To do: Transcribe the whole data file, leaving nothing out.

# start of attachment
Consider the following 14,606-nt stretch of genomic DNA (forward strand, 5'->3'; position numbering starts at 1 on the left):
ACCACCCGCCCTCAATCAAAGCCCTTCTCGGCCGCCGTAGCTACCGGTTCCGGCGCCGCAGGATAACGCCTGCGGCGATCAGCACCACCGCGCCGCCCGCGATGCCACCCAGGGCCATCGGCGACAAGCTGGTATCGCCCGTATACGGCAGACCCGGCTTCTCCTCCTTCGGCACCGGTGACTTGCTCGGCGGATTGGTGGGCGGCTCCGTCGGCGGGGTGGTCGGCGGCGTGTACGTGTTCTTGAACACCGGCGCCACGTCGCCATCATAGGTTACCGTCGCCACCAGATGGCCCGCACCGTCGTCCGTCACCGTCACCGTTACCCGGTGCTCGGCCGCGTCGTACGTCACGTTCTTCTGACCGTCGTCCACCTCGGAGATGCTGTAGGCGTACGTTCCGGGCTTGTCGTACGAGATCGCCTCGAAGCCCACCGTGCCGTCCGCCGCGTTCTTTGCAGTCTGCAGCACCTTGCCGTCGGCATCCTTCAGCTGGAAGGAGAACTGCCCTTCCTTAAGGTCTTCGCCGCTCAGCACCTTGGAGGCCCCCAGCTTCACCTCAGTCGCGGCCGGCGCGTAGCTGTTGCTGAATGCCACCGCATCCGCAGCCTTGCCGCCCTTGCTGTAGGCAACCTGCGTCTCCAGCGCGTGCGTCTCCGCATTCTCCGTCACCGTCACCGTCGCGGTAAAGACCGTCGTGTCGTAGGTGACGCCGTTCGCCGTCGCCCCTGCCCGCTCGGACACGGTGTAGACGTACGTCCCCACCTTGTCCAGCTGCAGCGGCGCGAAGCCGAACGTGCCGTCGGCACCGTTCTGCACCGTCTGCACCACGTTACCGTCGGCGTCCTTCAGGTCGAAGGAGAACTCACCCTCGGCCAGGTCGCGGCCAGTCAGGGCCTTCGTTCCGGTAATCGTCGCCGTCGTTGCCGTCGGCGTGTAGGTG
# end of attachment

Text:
Consider the following 14,606-nt stretch of genomic DNA (forward strand, 5'->3'; position numbering starts at 1 on the left):
ACCACCCGCCCTCAATCAAAGCCCTTCTCGGCCGCCGTAGCTACCGGTTCCGGCGCCGCAGGATAACGCCTGCGGCGATCAGCACCACCGCGCCGCCCGCGATGCCACCCAGGGCCATCGGCGACAAGCTGGTATCGCCCGTATACGGCAGACCCGGCTTCTCCTCCTTCGGCACCGGTGACTTGCTCGGCGGATTGGTGGGCGGCTCCGTCGGCGGGGTGGTCGGCGGCGTGTACGTGTTCTTGAACACCGGCGCCACGTCGCCATCATAGGTTACCGTCGCCACCAGATGGCCCGCACCGTCGTCCGTCACCGTCACCGTTACCCGGTGCTCGGCCGCGTCGTACGTCACGTTCTTCTGACCGTCGTCCACCTCGGAGATGCTGTAGGCGTACGTTCCGGGCTTGTCGTACGAGATCGCCTCGAAGCCCACCGTGCCGTCCGCCGCGTTCTTTGCAGTCTGCAGCACCTTGCCGTCGGCATCCTTCAGCTGGAAGGAGAACTGCCCTTCCTTAAGGTCTTCGCCGCTCAGCACCTTGGAGGCCCCCAGCTTCACCTCAGTCGCGGCCGGCGCGTAGCTGTTGCTGAATGCCACCGCATCCGCAGCCTTGCCGCCCTTGCTGTAGGCAACCTGCGTCTCCAGCGCGTGCGTCTCCGCATTCTCCGTCACCGTCACCGTCGCGGTAAAGACCGTCGTGTCGTAGGTGACGCCGTTCGCCGTCGCCCCTGCCCGCTCGGACACGGTGTAGACGTACGTCCCCACCTTGTCCAGCTGCAGCGGCGCGAAGCCGAACGTGCCGTCGGCACCGTTCTGCACCGTCTGCACCACGTTACCGTCGGCGTCCTTCAGGTCGAAGGAGAACTCACCCTCGGCCAGGTCGCGGCCAGTCAGGGCCTTCGTTCCGGTAATCGTCGCCGTCGTTGCCGTCGGCGTGTAGGTG